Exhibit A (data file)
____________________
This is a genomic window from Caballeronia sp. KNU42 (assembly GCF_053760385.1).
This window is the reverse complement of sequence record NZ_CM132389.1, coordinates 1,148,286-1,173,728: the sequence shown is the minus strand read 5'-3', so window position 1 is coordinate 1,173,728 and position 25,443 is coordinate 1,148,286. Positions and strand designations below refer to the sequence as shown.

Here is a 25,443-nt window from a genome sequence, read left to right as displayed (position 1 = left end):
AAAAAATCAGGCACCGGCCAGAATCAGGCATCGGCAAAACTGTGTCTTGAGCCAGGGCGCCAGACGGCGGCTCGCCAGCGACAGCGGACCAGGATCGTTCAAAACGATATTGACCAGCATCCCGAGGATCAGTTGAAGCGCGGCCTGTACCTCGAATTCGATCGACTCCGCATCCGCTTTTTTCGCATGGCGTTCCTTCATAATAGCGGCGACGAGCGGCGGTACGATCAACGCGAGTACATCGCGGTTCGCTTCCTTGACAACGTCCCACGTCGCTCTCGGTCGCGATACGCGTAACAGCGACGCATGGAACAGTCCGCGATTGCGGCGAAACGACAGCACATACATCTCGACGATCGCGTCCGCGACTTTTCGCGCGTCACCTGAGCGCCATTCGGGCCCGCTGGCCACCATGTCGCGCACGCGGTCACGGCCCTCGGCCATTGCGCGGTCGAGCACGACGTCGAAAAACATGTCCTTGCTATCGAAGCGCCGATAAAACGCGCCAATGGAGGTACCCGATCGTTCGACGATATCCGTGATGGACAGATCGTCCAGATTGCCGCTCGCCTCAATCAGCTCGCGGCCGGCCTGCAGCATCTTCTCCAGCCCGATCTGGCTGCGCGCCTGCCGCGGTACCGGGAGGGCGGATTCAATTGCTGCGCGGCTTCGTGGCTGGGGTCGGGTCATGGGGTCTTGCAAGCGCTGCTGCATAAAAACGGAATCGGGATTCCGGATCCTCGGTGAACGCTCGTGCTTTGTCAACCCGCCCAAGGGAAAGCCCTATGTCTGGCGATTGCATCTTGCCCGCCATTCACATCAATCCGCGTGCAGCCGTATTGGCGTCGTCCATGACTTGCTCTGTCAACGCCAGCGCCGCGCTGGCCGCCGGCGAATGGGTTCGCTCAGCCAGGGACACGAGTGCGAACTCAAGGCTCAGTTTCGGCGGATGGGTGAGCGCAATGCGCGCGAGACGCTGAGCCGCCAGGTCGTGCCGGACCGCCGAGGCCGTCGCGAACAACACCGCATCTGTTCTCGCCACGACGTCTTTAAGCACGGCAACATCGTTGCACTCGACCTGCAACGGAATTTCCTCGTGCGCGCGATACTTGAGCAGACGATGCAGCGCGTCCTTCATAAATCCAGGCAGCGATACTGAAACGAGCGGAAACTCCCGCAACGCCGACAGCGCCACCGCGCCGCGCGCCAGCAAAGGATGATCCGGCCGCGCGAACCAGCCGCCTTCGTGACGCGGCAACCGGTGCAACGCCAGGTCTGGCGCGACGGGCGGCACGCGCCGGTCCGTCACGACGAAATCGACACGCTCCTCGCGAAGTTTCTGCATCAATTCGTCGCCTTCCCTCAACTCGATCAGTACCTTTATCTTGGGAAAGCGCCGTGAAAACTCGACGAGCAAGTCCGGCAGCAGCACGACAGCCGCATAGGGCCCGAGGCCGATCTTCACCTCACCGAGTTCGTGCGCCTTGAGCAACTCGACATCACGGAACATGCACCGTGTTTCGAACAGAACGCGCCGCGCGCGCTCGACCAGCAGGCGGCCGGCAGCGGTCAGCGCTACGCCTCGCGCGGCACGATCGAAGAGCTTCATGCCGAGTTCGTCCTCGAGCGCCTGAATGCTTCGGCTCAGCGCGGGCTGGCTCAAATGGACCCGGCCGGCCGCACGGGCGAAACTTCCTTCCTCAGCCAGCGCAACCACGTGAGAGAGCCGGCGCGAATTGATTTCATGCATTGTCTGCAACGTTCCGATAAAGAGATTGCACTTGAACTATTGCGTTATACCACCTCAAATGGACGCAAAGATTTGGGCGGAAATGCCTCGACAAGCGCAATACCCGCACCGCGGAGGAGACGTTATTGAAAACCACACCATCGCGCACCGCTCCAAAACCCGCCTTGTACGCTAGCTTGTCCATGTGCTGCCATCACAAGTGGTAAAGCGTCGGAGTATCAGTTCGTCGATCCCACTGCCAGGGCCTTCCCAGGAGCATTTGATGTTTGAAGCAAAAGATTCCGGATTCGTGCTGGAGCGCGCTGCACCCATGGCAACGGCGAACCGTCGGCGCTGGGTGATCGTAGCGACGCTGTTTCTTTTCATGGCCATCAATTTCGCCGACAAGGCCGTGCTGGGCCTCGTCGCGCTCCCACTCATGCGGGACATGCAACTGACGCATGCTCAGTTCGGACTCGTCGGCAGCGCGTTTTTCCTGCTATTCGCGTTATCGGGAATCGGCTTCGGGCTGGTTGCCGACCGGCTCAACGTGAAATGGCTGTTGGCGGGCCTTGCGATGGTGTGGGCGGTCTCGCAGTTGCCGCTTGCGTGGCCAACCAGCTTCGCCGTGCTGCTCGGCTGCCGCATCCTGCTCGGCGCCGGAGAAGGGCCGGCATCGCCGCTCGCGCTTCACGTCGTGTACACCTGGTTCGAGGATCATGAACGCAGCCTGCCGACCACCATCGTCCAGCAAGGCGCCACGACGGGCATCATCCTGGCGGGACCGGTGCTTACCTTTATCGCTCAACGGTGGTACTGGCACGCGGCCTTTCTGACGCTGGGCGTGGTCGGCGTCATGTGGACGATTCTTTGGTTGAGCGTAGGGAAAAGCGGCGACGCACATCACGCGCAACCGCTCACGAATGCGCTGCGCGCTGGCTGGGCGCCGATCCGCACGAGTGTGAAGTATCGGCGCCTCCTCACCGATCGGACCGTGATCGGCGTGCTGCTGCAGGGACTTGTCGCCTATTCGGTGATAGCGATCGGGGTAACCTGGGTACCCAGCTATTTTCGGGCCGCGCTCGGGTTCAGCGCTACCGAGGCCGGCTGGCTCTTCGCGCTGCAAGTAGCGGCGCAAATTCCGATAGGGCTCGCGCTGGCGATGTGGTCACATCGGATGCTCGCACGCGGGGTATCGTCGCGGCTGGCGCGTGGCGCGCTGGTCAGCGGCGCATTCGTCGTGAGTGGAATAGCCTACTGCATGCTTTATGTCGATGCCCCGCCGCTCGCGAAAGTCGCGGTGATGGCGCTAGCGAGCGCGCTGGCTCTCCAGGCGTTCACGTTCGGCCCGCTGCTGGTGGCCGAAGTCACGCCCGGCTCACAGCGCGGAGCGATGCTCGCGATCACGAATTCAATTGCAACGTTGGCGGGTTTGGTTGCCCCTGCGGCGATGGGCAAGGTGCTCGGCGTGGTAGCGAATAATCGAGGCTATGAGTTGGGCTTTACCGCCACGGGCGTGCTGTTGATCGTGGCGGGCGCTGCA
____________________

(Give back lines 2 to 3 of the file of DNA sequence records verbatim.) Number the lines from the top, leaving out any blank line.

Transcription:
This window is the reverse complement of sequence record NZ_CM132389.1, coordinates 1,148,286-1,173,728: the sequence shown is the minus strand read 5'-3', so window position 1 is coordinate 1,173,728 and position 25,443 is coordinate 1,148,286. Positions and strand designations below refer to the sequence as shown.

Here is a 25,443-nt window from a genome sequence, read left to right as displayed (position 1 = left end):